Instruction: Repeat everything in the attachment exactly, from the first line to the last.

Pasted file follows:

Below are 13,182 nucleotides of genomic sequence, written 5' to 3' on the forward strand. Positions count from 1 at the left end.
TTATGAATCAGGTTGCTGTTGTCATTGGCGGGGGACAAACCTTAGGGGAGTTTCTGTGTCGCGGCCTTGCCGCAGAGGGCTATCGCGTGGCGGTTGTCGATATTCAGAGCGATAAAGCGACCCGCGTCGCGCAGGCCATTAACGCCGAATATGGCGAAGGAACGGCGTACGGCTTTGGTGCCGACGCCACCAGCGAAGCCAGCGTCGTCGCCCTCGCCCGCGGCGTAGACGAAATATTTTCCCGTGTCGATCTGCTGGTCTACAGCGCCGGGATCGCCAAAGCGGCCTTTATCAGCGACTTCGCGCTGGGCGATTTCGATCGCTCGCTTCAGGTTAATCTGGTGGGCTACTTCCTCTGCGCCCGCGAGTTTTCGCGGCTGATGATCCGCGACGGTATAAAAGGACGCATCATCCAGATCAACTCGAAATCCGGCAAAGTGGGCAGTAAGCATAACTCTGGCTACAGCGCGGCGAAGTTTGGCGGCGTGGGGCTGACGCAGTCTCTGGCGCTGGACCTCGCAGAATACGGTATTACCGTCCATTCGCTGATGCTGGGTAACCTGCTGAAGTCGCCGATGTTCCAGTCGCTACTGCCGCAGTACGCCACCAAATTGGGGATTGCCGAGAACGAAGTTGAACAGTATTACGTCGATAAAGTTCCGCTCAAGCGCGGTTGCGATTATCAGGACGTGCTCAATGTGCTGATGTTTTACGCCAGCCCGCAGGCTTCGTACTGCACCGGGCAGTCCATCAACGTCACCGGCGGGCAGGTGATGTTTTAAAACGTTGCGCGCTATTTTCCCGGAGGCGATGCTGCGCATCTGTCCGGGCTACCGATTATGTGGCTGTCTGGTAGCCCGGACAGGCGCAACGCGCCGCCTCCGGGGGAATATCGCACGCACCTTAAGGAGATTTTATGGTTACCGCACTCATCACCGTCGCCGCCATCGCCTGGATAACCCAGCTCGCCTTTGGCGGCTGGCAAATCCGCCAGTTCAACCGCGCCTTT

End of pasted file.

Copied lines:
Below are 13,182 nucleotides of genomic sequence, written 5' to 3' on the forward strand. Positions count from 1 at the left end.
TTATGAATCAGGTTGCTGTTGTCATTGGCGGGGGACAAACCTTAGGGGAGTTTCTGTGTCGCGGCCTTGCCGCAGAGGGCTATCGCGTGGCGGTTGTCGATATTCAGAGCGATAAAGCGACCCGCGTCGCGCAGGCCATTAACGCCGAATATGGCGAAGGAACGGCGTACGGCTTTGGTGCCGACGCCACCAGCGAAGCCAGCGTCGTCGCCCTCGCCCGCGGCGTAGACGAAATATTTTCCCGTGTCGATCTGCTGGTCTACAGCGCCGGGATCGCCAAAGCGGCCTTTATCAGCGACTTCGCGCTGGGCGATTTCGATCGCTCGCTTCAGGTTAATCTGGTGGGCTACTTCCTCTGCGCCCGCGAGTTTTCGCGGCTGATGATCCGCGACGGTATAAAAGGACGCATCATCCAGATCAACTCGAAATCCGGCAAAGTGGGCAGTAAGCATAACTCTGGCTACAGCGCGGCGAAGTTTGGCGGCGTGGGGCTGACGCAGTCTCTGGCGCTGGACCTCGCAGAATACGGTATTACCGTCCATTCGCTGATGCTGGGTAACCTGCTGAAGTCGCCGATGTTCCAGTCGCTACTGCCGCAGTACGCCACCAAATTGGGGATTGCCGAGAACGAAGTTGAACAGTATTACGTCGATAAAGTTCCGCTCAAGCGCGGTTGCGATTATCAGGACGTGCTCAATGTGCTGATGTTTTACGCCAGCCCGCAGGCTTCGTACTGCACCGGGCAGTCCATCAACGTCACCGGCGGGCAGGTGATGTTTTAAAACGTTGCGCGCTATTTTCCCGGAGGCGATGCTGCGCATCTGTCCGGGCTACCGATTATGTGGCTGTCTGGTAGCCCGGACAGGCGCAACGCGCCGCCTCCGGGGGAATATCGCACGCACCTTAAGGAGATTTTATGGTTACCGCACTCATCACCGTCGCCGCCATCGCCTGGATAACCCAGCTCGCCTTTGGCGGCTGGCAAATCCGCCAGTTCAACCGCGCCTTT